Slice of Life: Dance Exhibit at the Detroit Institute of Arts

slice of life

Recently I took a trip to the Detroit Institute of Arts (DIA) to see their latest exhibit Dance! American Art 1830-1960. The art exhibit focuses on the various forms of dance, the celebration of music, and how dances brings people from different cultures together as one!


Rustic Dance After a Sleigh Ride, 1830/ Artist: William Sidney Mount

The exhibit includes ninety works from well-known American artists including John Singer Sargent, Mary Cassatt, to more modern artists such as Isamu Noguchi, Jasper Johns, and Andy Warhol.


Carmencita, 1890/ Artist: William Merit Chase

Photography is actually permitted for this particular exhibit (with the exception of some items) , so I was happy to take some snapshots of the artwork that stood out to me the most. Visitors are encouraged to take part in the exhibit by using the hashtag #JoinTheDance to share pictures of their favorite artwork featured in the exhibit as well as their own interpretations of dance.


Dancing Lesson, 1926/ Artist: Raphael Soyer

It was really interesting to see dance presented in various art forms from different cultures. Each picture told its own story and was very reflective of the period. Not only was I exposed to new artists, but I also learned more about the symbolism of dances and what they meant.


Capri Girl On A Rooftop, 1878/ Artist: John Singer Sargent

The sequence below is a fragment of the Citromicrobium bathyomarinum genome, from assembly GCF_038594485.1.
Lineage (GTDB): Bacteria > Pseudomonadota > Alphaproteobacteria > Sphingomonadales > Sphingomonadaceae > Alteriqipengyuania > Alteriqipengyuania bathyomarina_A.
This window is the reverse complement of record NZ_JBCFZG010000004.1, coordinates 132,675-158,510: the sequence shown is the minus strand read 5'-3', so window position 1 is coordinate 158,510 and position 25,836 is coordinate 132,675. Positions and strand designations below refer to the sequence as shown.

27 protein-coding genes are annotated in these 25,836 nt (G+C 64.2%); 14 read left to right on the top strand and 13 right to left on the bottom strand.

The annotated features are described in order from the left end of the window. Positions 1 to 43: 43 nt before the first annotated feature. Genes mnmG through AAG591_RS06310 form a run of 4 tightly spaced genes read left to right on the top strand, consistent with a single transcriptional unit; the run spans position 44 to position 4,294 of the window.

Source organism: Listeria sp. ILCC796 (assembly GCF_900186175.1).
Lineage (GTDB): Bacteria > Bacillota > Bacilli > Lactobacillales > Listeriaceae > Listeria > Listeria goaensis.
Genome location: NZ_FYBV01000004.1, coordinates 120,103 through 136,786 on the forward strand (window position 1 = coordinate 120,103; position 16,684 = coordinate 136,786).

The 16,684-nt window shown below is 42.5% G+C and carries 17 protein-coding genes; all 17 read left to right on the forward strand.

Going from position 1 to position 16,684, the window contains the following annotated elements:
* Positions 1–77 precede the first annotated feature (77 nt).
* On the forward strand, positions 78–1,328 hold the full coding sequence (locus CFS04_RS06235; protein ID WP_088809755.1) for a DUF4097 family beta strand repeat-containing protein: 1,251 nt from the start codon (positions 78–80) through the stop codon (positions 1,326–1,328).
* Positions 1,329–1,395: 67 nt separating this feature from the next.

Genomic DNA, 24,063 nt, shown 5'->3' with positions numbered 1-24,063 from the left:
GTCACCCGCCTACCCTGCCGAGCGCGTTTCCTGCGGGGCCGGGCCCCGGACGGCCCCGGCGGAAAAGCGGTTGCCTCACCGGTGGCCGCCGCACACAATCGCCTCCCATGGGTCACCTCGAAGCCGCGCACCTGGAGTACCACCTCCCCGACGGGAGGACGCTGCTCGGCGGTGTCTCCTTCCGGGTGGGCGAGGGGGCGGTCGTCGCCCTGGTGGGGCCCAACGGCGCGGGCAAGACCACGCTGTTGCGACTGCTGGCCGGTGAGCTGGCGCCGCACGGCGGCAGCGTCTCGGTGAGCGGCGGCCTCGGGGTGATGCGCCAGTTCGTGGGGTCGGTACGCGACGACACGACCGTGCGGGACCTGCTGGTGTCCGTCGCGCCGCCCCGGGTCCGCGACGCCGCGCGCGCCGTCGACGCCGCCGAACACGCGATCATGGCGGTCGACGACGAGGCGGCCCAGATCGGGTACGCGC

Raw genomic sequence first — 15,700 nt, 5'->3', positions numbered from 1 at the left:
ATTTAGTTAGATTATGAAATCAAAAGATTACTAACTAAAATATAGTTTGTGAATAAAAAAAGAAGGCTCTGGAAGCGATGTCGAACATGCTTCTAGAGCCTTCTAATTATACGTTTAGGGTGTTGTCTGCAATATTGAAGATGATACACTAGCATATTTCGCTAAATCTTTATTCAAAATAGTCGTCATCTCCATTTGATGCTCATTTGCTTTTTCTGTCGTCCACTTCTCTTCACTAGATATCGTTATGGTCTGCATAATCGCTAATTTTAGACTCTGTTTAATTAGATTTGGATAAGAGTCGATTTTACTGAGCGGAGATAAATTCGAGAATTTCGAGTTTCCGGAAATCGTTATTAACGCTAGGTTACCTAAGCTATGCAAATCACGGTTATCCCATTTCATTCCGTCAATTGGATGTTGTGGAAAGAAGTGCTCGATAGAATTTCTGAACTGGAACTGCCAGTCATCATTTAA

Each part of the exhibit was separated by periods of time. In each section, there was a short and informative video that describes the dances of the era presented by the paintings in the room. The dancers were from various backgrounds and talked a bit about their personal experiences with dance and music while showing off their own dance moves.


Shore Leave, 1941/ Artist: Ellis Wilson

Though it was a nice exhibit, I didn’t enjoy it as much as other previous exhibits at the DIA. I felt that there could have been a bit more variety to the exhibit. I don’t want to discourage anyone from visiting this exhibit, because it truly does display such incredible artwork, but in the end I didn’t enjoy it as much as I thought I would. I would have liked to have seen more art in different mediums other than paintings.


The Green Ballet, 1943/ Artist: Everett Shinn

Dance! American Art 1830-1960 is on display now till Sunday, June 20th. For more information about the exhibit and other corresponding dance events that are going on at the DIA visit the website.

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